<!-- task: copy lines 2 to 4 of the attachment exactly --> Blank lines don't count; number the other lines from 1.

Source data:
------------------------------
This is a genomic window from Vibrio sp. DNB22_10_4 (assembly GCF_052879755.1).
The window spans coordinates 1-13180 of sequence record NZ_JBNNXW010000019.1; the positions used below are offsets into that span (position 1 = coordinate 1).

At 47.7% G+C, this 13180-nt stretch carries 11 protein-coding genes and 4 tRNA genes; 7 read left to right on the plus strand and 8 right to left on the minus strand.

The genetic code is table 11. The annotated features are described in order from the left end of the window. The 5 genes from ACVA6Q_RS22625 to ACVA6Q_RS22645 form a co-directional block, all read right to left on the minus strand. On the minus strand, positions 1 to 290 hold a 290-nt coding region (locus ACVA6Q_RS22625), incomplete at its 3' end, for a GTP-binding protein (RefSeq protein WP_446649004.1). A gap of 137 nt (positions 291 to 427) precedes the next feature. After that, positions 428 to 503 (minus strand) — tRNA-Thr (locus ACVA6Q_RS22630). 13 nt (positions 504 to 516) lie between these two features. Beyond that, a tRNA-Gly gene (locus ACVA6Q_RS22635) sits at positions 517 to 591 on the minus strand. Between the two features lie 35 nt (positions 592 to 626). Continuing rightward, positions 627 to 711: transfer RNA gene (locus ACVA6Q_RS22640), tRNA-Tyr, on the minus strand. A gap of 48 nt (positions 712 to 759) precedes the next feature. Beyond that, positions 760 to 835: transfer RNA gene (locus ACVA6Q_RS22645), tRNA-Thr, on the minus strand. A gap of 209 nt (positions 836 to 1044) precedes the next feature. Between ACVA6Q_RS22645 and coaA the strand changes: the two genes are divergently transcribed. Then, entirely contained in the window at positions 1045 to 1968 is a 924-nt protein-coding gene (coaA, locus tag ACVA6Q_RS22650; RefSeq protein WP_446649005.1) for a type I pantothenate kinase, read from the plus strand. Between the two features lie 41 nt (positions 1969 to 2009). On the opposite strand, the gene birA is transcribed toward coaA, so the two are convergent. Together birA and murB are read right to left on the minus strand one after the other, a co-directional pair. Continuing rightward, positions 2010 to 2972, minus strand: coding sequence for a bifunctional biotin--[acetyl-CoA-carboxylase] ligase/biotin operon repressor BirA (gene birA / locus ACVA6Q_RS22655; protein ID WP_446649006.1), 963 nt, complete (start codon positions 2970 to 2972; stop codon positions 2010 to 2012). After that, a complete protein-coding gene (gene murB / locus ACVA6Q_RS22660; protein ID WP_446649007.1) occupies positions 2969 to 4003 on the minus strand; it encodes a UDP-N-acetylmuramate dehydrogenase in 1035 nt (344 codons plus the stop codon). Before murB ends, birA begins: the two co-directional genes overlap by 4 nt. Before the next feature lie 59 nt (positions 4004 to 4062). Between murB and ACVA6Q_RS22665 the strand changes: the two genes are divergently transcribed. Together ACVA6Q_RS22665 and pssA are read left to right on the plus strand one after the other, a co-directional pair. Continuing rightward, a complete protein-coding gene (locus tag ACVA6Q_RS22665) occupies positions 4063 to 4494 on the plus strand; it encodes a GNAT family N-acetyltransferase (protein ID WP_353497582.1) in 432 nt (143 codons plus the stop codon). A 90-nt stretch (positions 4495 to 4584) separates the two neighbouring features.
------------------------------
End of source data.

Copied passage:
The window spans coordinates 1-13180 of sequence record NZ_JBNNXW010000019.1; the positions used below are offsets into that span (position 1 = coordinate 1).

At 47.7% G+C, this 13180-nt stretch carries 11 protein-coding genes and 4 tRNA genes; 7 read left to right on the plus strand and 8 right to left on the minus strand.

The genetic code is table 11. The annotated features are described in order from the left end of the window. The 5 genes from ACVA6Q_RS22625 to ACVA6Q_RS22645 form a co-directional block, all read right to left on the minus strand. On the minus strand, positions 1 to 290 hold a 290-nt coding region (locus ACVA6Q_RS22625), incomplete at its 3' end, for a GTP-binding protein (RefSeq protein WP_446649004.1). A gap of 137 nt (positions 291 to 427) precedes the next feature. After that, positions 428 to 503 (minus strand) — tRNA-Thr (locus ACVA6Q_RS22630). 13 nt (positions 504 to 516) lie between these two features. Beyond that, a tRNA-Gly gene (locus ACVA6Q_RS22635) sits at positions 517 to 591 on the minus strand. Between the two features lie 35 nt (positions 592 to 626). Continuing rightward, positions 627 to 711: transfer RNA gene (locus ACVA6Q_RS22640), tRNA-Tyr, on the minus strand. A gap of 48 nt (positions 712 to 759) precedes the next feature. Beyond that, positions 760 to 835: transfer RNA gene (locus ACVA6Q_RS22645), tRNA-Thr, on the minus strand. A gap of 209 nt (positions 836 to 1044) precedes the next feature. Between ACVA6Q_RS22645 and coaA the strand changes: the two genes are divergently transcribed. Then, entirely contained in the window at positions 1045 to 1968 is a 924-nt protein-coding gene (coaA, locus tag ACVA6Q_RS22650; RefSeq protein WP_446649005.1) for a type I pantothenate kinase, read from the plus strand. Between the two features lie 41 nt (positions 1969 to 2009). On the opposite strand, the gene birA is transcribed toward coaA, so the two are convergent. Together birA and murB are read right to left on the minus strand one after the other, a co-directional pair. Continuing rightward, positions 2010 to 2972, minus strand: coding sequence for a bifunctional biotin--[acetyl-CoA-carboxylase] ligase/biotin operon repressor BirA (gene birA / locus ACVA6Q_RS22655; protein ID WP_446649006.1), 963 nt, complete (start codon positions 2970 to 2972; stop codon positions 2010 to 2012). After that, a complete protein-coding gene (gene murB / locus ACVA6Q_RS22660; protein ID WP_446649007.1) occupies positions 2969 to 4003 on the minus strand; it encodes a UDP-N-acetylmuramate dehydrogenase in 1035 nt (344 codons plus the stop codon). Before murB ends, birA begins: the two co-directional genes overlap by 4 nt. Before the next feature lie 59 nt (positions 4004 to 4062). Between murB and ACVA6Q_RS22665 the strand changes: the two genes are divergently transcribed. Together ACVA6Q_RS22665 and pssA are read left to right on the plus strand one after the other, a co-directional pair. Continuing rightward, a complete protein-coding gene (locus tag ACVA6Q_RS22665) occupies positions 4063 to 4494 on the plus strand; it encodes a GNAT family N-acetyltransferase (protein ID WP_353497582.1) in 432 nt (143 codons plus the stop codon). A 90-nt stretch (positions 4495 to 4584) separates the two neighbouring features.